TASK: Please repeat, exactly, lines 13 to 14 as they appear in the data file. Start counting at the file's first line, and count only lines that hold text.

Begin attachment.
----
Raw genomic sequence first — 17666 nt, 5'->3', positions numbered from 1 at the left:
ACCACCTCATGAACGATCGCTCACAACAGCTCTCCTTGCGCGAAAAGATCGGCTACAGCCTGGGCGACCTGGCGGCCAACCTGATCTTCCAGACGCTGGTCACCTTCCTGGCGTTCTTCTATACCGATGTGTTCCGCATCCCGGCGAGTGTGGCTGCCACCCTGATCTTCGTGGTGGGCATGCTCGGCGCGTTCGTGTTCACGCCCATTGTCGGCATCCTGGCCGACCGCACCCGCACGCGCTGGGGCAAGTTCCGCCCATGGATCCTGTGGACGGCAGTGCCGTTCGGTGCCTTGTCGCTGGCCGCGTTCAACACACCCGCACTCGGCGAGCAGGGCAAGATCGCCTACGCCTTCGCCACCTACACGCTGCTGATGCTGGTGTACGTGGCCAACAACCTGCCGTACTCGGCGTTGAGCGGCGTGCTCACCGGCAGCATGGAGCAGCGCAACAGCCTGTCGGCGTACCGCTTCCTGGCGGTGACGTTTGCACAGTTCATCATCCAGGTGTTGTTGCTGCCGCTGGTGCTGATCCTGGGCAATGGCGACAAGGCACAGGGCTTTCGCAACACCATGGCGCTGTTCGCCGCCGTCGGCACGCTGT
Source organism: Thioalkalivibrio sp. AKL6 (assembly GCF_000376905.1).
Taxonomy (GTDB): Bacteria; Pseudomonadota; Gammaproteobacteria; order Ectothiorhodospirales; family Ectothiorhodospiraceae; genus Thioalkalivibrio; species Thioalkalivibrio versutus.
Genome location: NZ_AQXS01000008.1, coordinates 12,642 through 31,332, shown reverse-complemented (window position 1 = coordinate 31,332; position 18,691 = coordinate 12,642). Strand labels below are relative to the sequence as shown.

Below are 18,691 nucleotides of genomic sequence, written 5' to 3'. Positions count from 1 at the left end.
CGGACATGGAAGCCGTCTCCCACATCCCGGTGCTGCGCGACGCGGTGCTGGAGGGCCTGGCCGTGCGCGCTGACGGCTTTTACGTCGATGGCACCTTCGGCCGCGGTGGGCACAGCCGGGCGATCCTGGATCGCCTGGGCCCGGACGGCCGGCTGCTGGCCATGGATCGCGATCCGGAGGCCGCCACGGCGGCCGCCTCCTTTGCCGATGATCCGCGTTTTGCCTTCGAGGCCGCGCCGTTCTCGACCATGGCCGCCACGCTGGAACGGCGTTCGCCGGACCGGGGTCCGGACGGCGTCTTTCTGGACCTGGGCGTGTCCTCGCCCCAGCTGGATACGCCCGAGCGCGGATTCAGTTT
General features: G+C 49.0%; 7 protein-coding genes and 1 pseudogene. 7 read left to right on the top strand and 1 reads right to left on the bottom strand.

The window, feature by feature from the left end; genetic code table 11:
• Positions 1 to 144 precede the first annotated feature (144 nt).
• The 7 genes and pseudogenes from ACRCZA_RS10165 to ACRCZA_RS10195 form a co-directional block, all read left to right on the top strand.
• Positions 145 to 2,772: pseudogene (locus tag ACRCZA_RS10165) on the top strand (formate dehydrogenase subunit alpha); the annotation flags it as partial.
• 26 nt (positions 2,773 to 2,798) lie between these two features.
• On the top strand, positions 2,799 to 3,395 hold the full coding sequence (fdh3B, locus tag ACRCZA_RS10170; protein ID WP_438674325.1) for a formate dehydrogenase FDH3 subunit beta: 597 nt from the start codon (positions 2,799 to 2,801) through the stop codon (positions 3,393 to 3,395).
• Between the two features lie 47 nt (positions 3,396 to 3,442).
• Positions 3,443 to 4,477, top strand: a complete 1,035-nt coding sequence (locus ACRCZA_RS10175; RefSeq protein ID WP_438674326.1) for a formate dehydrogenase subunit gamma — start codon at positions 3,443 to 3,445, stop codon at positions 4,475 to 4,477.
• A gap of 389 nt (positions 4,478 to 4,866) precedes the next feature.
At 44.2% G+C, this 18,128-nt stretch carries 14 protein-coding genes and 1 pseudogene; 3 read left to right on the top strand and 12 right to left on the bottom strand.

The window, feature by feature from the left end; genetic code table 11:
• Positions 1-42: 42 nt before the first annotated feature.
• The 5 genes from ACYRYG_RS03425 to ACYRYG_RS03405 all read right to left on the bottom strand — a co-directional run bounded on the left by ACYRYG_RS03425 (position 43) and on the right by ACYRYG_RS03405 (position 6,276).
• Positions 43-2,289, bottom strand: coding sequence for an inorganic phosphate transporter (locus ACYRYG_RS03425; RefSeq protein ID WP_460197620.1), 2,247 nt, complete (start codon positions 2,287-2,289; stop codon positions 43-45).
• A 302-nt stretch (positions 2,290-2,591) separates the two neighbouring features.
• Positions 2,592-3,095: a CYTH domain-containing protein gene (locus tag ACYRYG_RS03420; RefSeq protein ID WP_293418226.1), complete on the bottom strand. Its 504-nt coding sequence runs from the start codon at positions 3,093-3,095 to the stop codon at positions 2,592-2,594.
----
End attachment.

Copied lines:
• 26 nt (positions 2,773 to 2,798) lie between these two features.
• On the top strand, positions 2,799 to 3,395 hold the full coding sequence (fdh3B, locus tag ACRCZA_RS10170; protein ID WP_438674325.1) for a formate dehydrogenase FDH3 subunit beta: 597 nt from the start codon (positions 2,799 to 2,801) through the stop codon (positions 3,393 to 3,395).